There are no weak holes here. In fact, it’s the kind of golf course where your favourite hole changes almost as soon as you have played the next. The 7th hole is memorable and carves alluringly around the sandy heathland in a way it has not done for many years. “Tom (Doak) did things out here which were truly fascinating,” Richard adds. “He would say ‘we are going to do a clear fell between here and the green on the right.’ I would say ‘what?’ And he would say ‘no, I want everything out – gorse, trees, the lot.” And I would say, ‘why?’ He would respond, ‘just do it and I’ll show you why.’ I would say ‘if I do that, I am going to be criticised for making the course too easy. And he would say to me, ‘OK, Richard, you’re a good player, how would you play this hole?’ I replied, ‘well I would hit it down the left.” He said, ‘and why do you do that? Because all the trouble is on the right.’ He said, ‘if you open the right-hand side up, you will give golfers options and when you give a golfer an option it becomes harder.’
I went, ‘really? You’re sure?’ And he replied simply, ‘clear fell it’. And so, we did. And do you know what? In the next tournament we had, the Brabazon Trophy, it played the second hardest on the course and that was purely down the fact there were now four different ways you could play it. No one knew how to attack it. And even now, when I stand on that tee – depending on the wind – I have a few ways to play the hole. But the options I’ve got slightly confuse me. I start to worry about how much of that corner I can take on – it’s a fascinating subject golf architecture – you find ways to almost trick the brain of a golfer.”
The bunkers on Woodhall Spa’s Hotchkin Course are the stuff of legend. Like Ganton, they’re vast and they are plentiful – some 142 across the 18 holes. They are also deep, and they are wonderfully wild and natural.
But over the years, they had become too fearsome. They had gone too deep, with the slopes running downhill towards faces that were in some cases 10ft in height. “It doesn’t matter how good a bunker player you are,” Richard adds. “The bunkers had got to the point where they had become unfair.’
Doak and his team addressed that issue too. And yet, there are almost no occasions on this golf course when you can’t afford not to consider the bunkering, particularly from the tee. They are a constant threat, strategically placed to challenge and cajole you, influencing the way you play each hole, your choice of club, your whole approach on every single tee box. That’s a quality very few great golf courses have.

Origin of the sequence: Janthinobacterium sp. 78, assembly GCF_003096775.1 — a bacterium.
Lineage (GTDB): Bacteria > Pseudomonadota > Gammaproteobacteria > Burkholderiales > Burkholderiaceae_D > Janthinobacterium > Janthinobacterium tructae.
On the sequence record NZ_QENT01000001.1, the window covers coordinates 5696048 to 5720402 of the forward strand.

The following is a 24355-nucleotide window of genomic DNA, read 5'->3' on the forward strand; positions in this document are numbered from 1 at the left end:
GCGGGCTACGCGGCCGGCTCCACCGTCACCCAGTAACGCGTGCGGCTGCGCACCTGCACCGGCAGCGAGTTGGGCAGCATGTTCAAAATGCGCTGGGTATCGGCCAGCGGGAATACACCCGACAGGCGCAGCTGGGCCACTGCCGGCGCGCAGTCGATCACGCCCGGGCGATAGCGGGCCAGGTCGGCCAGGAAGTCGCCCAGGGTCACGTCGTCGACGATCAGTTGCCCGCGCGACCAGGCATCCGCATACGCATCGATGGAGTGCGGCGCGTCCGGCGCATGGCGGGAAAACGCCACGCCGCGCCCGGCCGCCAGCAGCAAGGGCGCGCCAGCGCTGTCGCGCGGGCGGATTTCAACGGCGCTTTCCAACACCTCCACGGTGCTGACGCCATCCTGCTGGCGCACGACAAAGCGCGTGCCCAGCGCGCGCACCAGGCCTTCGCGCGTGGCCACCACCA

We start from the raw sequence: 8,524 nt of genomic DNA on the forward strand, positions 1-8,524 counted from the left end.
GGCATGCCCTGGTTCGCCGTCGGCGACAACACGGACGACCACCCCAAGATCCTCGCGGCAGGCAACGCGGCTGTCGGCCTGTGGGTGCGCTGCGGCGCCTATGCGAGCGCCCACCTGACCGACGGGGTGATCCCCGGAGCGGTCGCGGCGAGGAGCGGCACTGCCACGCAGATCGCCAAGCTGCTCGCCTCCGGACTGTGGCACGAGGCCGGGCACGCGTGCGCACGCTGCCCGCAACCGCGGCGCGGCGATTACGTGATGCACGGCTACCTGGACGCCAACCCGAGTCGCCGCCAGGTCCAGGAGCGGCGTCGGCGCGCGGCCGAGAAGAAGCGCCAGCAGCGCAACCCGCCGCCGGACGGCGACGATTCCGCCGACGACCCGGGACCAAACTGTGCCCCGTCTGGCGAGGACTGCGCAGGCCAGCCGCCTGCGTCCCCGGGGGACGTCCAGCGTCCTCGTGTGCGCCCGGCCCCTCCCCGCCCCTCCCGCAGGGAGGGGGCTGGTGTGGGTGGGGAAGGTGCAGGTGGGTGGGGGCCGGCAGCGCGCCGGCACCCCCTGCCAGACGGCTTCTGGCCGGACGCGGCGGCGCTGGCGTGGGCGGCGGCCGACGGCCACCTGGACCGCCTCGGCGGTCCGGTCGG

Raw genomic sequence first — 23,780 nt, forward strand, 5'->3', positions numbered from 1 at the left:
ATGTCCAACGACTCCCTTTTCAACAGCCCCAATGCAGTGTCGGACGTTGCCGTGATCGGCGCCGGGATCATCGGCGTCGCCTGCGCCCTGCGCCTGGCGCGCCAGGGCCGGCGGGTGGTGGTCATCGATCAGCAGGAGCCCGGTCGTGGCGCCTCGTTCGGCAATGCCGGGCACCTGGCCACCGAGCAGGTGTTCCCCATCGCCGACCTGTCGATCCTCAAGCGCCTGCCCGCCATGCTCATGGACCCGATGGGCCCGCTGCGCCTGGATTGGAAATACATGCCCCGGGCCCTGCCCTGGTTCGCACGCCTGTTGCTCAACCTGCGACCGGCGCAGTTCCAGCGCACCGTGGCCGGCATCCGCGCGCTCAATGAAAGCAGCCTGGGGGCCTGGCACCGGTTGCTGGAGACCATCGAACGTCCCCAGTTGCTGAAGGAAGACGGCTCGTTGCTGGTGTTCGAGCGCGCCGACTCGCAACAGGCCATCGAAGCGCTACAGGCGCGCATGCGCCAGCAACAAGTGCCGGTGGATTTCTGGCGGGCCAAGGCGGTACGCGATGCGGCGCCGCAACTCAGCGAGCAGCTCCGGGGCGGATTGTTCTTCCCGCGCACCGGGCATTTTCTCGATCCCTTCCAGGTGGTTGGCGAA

We’re loathed to pick one hole out over another. The par-3 12th deserves a mention, it’s widely viewed as one of the best par-3s in the world, quite understandably. And the bunkering is wonderful, even if the cavernous nature of them is not entirely obvious from the tee. In 1974 one competitor in the English Amateur Championship drove his car into one of them as he attempted to find a shortcut to the clubhouse. That should be warning enough to ensure you do your all to find the green here.
Each of the par-3s have their own allure, as do the par-5s which present a different strategic challenge from one another. The 17th, a short par-4, is another wonderful hole but you must find your own favourites when you play here. Your list will be long and memorable.
And so, the end of a round you’d rather wouldn’t end and the fabulous 18th hole. From the tee, you see an ocean of bunkers – there are 23 of them on this hole. With a good drive, it’s reachable in two but so much depends on finding the fairway. It’s a fitting finish to a truly extraordinary golfing experience.
It may not be particularly convenient to get to or surrounded by a slew of other great golf courses but, in truth, Woodhall Spa doesn’t need you or I to validate what makes it so special. Why? Well, during the round it occurred to me that stillness and tranquillity you feel on The Hotchkin, not only comes from that connection to nature but it exists because it feels as though this place and this course is comfortable in its own skin, almost as if it knows how special it actually is. That is the best way I could describe the feeling of playing here.
Whether you make the effort to discover this place for yourselves for yourselves or not, is up to you, The Hotchkin will be just fine if you don’t. Whether you will be, if you don’t come and drink in this truly wonderful golfing experience, is a question only you know the answer to.